• Keep in mind: picking your topic is research too!

Remember: the research process takes time

  • It's not a linear process, and sometimes you have to repeat steps.

Questions? Ask a librarian


Library Resources

Screen shot of the library home page with the QuickSearch box highlighted. This image is also  hyperlinked and you can click on it to get access to the library homepage.

The QuickSearch lets you search our books, ebooks, and nearly all of our databases all at once. It is a great place to start your research and get a sense of what we have access to. It by no means give you access to every single piece of information available through the library, but it does give you a good snapshot of what is out there.

This is a very multidisciplinary tool and covers a wide range of subject areas. If you are doing research that is more subject specific, you will also want to take a look at our Databases too.

Screenshot of the library homepage with Books & More highlighted and the keyword search menu highlighted.

If you are looking for a particular book, or just want to see what books (both in print and available online) that we have available through Pace libraries, this is where you can start your search.

The Library Catalog searches across our holdings at both Birnbaum Library (NYC) and Mortola Library (PLV). You can use the Request option in the catalog to get books delivered from either campus.

You can also request books ahead of your visit to the library using this feature. During the Fall 2020 semester, and with respect to social distancing guidelines, we strongly encourage you to request your books ahead of time to minimize your time at the library.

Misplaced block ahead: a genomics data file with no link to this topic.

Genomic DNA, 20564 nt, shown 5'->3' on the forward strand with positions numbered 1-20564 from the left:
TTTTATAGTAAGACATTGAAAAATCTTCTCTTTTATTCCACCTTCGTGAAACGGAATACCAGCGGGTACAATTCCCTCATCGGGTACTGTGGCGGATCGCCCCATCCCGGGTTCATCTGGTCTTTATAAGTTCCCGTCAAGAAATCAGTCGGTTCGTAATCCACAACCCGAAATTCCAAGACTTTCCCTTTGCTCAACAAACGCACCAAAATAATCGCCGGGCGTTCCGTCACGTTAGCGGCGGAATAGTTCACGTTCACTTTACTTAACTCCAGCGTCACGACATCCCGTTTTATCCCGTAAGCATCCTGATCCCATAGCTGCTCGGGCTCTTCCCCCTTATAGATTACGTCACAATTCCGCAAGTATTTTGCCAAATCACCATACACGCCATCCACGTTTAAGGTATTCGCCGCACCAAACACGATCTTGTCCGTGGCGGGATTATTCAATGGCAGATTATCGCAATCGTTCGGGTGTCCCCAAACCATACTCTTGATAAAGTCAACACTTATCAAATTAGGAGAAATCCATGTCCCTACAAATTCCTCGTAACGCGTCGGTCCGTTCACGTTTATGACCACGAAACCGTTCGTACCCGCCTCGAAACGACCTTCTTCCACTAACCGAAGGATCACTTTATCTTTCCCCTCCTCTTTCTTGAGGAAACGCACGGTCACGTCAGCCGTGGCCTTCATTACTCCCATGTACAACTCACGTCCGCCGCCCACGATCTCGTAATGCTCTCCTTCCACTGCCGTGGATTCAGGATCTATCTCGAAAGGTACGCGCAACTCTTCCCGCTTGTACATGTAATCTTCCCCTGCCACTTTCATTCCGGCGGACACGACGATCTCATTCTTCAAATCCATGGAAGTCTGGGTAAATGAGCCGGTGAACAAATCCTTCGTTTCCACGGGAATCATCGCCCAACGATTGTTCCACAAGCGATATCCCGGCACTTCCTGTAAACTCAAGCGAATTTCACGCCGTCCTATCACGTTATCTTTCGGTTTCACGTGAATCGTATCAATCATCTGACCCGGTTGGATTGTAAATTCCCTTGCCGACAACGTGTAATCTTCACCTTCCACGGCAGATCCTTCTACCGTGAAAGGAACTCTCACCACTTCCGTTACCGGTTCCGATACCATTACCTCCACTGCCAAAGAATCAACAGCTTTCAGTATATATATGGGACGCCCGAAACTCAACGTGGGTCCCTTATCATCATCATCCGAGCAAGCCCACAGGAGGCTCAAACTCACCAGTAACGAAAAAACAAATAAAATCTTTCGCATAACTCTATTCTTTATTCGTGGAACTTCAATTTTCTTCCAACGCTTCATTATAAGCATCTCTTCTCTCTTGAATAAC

For more information about requesting and borrowing library materials for Fall 2020, please see our page here:

Screenshot of the library homepage with the databases tab highlighted. The subject drop-down menu is also highlighted. This image hyperlinks to the library homepage.

If you need to do subject specific research, the Databases are the best place to look. While our QuickSearch tool can be really helpful, it can also be harder to narrow down your topic from there. So, if you know that the research you need to do is primarily on Literature, or History, or Business. you can search in a database that has information (typically scholarly, peer-reviewed articles) focused specifically on that area of interest.

Pace Libraries subscribes to a lot of databases, and navigate them in a few ways. You can explore our databases by subject by using the drop down menu, or you can select from the alphabetical list.

Screenshot of the library homepage with the research guides tab highlighted. The Browse all guides feature is also highlighted. This image hyperlinks to the browse research guides list.

Research guides are webpages with information on specific topics and subjects curated by librarians. If you're not sure where to start researching a particular topic, they can be really helpful. Not only will they give you more information on the specific databases and resources that are available to you, but they will also typically have more information on how to best use those resources as well. A librarian is assigned to each guide, and you can easily contact them if you have any additional questions.

You can browse our research guides by subject and by owner.